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Casey Overpass deemed safe after emergency repairs; more work may be needed before it is replaced

Posted by Matt Rocheleau  September 5, 2012 03:30 PM

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The Casey Overpass has been deemed safe for traffic following $12,000 in emergency repairs needed after pieces of asphalt and concrete fell from the aging structure Friday afternoon, state transportation department officials said Wednesday.

One side of the 58-year-old overpass was shut down for about 12 hours, snarling traffic at the start of the Labor Day weekend and the busy move-in period in Boston.

Until the bridge is torn down as part of a planned replacement project, additional work may be needed “to ensure continues to meet safety standards,” department spokesman Michael Verseckes said in an e-mail Wednesday.

“We will continue to monitor the condition of the bridge closely, and we will address any maintenance needs or make any repair work as required in order to keep the bridge safe, and open,” he said.

On Friday afternoon, officials were notified shortly before 3 p.m. that debris had fallen from the overpass onto MBTA property below, Verseckes said. The pieces of asphalt and concrete did not cause any property damage or injuries.

“Because of the age of the bridge and because of the existing deterioration and continued wear and tear, some of the concrete and asphalt came loose,” he wrote.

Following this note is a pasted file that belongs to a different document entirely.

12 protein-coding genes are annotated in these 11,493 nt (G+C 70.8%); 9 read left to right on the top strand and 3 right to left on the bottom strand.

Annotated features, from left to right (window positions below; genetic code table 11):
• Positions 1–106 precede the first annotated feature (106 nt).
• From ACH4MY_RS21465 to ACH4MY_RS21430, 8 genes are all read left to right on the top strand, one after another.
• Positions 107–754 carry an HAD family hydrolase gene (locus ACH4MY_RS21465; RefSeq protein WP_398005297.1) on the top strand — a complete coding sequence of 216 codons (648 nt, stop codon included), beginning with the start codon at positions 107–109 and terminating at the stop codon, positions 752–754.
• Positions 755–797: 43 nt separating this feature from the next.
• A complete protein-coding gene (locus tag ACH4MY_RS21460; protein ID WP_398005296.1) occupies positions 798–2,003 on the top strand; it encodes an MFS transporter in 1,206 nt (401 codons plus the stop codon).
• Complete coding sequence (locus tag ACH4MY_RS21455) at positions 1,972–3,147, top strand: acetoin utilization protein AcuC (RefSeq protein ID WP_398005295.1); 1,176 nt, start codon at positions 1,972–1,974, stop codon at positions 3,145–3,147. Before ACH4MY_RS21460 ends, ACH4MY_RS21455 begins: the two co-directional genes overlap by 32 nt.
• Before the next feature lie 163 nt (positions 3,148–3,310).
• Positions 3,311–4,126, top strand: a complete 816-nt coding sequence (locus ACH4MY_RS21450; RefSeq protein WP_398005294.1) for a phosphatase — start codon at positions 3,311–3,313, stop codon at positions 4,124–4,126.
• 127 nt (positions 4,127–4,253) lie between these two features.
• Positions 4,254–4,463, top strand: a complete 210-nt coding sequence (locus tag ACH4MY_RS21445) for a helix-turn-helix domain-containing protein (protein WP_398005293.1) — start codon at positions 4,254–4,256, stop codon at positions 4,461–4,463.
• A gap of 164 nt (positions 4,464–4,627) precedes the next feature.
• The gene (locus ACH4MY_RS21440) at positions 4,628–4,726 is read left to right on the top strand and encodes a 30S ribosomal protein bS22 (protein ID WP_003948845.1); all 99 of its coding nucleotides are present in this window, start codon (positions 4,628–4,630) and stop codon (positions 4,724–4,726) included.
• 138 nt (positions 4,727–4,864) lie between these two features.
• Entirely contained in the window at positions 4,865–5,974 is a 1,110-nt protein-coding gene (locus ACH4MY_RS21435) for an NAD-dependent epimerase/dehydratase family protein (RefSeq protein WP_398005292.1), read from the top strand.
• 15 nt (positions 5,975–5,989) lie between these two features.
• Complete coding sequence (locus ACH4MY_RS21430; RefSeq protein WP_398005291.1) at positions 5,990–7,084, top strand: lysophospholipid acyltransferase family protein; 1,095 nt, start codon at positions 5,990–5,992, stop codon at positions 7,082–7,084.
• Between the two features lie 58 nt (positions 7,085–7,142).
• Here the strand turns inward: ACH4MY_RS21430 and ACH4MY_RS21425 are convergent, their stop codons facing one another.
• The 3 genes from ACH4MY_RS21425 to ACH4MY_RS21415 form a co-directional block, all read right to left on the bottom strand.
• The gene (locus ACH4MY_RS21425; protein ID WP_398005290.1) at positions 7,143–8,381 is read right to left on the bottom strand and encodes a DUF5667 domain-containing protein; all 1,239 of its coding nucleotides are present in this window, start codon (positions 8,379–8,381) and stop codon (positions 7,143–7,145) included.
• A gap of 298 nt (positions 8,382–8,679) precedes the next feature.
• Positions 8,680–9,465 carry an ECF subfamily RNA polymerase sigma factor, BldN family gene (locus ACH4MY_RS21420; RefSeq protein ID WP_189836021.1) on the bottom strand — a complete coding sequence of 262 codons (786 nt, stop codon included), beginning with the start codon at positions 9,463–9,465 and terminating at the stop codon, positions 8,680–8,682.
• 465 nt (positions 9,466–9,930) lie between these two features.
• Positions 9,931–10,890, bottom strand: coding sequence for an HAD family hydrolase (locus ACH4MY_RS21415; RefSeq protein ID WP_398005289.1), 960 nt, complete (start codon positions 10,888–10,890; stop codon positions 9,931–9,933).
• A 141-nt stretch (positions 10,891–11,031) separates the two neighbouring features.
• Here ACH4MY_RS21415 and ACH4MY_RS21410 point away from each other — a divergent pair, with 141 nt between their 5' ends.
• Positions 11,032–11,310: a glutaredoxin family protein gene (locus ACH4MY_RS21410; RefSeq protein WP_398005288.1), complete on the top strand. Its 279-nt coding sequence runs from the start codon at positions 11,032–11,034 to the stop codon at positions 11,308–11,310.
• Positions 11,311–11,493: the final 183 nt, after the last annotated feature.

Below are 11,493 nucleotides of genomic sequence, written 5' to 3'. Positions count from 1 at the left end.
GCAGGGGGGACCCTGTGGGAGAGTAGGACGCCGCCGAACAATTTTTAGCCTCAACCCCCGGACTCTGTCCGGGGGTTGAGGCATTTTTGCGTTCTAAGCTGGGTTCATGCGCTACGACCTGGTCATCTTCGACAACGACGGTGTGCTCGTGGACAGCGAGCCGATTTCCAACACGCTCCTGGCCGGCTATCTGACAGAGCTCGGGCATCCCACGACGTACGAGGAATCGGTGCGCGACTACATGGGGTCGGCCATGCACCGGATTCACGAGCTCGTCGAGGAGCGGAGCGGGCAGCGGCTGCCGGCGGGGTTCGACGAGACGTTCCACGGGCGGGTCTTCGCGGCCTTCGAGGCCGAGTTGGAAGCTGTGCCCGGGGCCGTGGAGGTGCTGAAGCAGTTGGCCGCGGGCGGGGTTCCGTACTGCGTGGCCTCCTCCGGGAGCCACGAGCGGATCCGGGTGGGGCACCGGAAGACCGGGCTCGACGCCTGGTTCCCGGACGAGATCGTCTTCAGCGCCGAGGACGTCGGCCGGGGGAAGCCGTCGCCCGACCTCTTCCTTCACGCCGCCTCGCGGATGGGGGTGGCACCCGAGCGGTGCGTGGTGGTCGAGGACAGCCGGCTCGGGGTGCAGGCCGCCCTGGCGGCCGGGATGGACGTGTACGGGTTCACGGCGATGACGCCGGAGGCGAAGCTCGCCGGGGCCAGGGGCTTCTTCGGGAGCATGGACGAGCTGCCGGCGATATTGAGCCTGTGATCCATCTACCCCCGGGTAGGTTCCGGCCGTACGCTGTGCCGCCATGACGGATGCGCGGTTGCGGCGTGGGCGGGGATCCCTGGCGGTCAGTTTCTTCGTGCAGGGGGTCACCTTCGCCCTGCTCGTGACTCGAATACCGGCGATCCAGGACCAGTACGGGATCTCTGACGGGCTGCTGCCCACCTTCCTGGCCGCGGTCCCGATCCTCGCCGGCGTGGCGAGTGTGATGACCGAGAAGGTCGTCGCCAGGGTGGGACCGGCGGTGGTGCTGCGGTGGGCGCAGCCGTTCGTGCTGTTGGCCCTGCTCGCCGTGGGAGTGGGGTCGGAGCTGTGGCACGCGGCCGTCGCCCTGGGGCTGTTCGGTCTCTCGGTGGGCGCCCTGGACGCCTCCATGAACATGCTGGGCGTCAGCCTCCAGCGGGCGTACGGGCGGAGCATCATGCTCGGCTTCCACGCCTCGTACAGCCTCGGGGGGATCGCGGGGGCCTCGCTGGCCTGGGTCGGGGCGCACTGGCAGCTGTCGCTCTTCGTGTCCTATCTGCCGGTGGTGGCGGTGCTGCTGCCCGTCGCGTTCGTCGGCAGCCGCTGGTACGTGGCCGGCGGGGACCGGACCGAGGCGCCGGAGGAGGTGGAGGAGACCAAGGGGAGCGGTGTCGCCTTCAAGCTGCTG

Engineers inspected the bridge and determined that the eastbound lane of the bridge needed to be closed so that crews had room to make repairs, according to the spokesman. Traffic was detoured.

Work began at about 5:30 p.m. Friday and was completed by 4:30 a.m. Saturday, at which time the eastbound lanes reopened after passing safety inspections, he said.

Verseckes said repairs were made to the concrete deck of the bridge where the debris fell from and that, since the bridge was already closed and crews were on site, additional repairs were made to the driving surface, including patching potholes.

Asked whether the overpass has, in the past, sustained damage similar to what happened on Friday, Verseckes said in the e-mail that: “From time to time, we have maintenance crews on the overpass making spot repairs to the bridge.”

The overpass carries Route 203 over the Forest Hills MBTA station.

In March, after a lengthy, contentious public process, the state transportation department chose to replace the deteriorating structure with a network of surface roads, forgoing an option to replace it with another overpass.

The surface road replacement project is in the final design phases.

It is expected to cost $53 million and construction is scheduled to start in early 2014.

Verseckes said in the e-mail Wednesday that it is “too early to determine when demolition of the bridge will occur, but there is a high likelihood that the overpass will remain open for travel well into the construction project.”

When it was built nearly six decades ago, the 20-span, 1,650-foot-long, 80-foot-wide bridge was designed to carry four lanes of traffic. Aged beyond repair, the overpass now has sidewalks along either edge and since fall 2010 has been reduced to two lanes, one in either direction, out of safety concerns.

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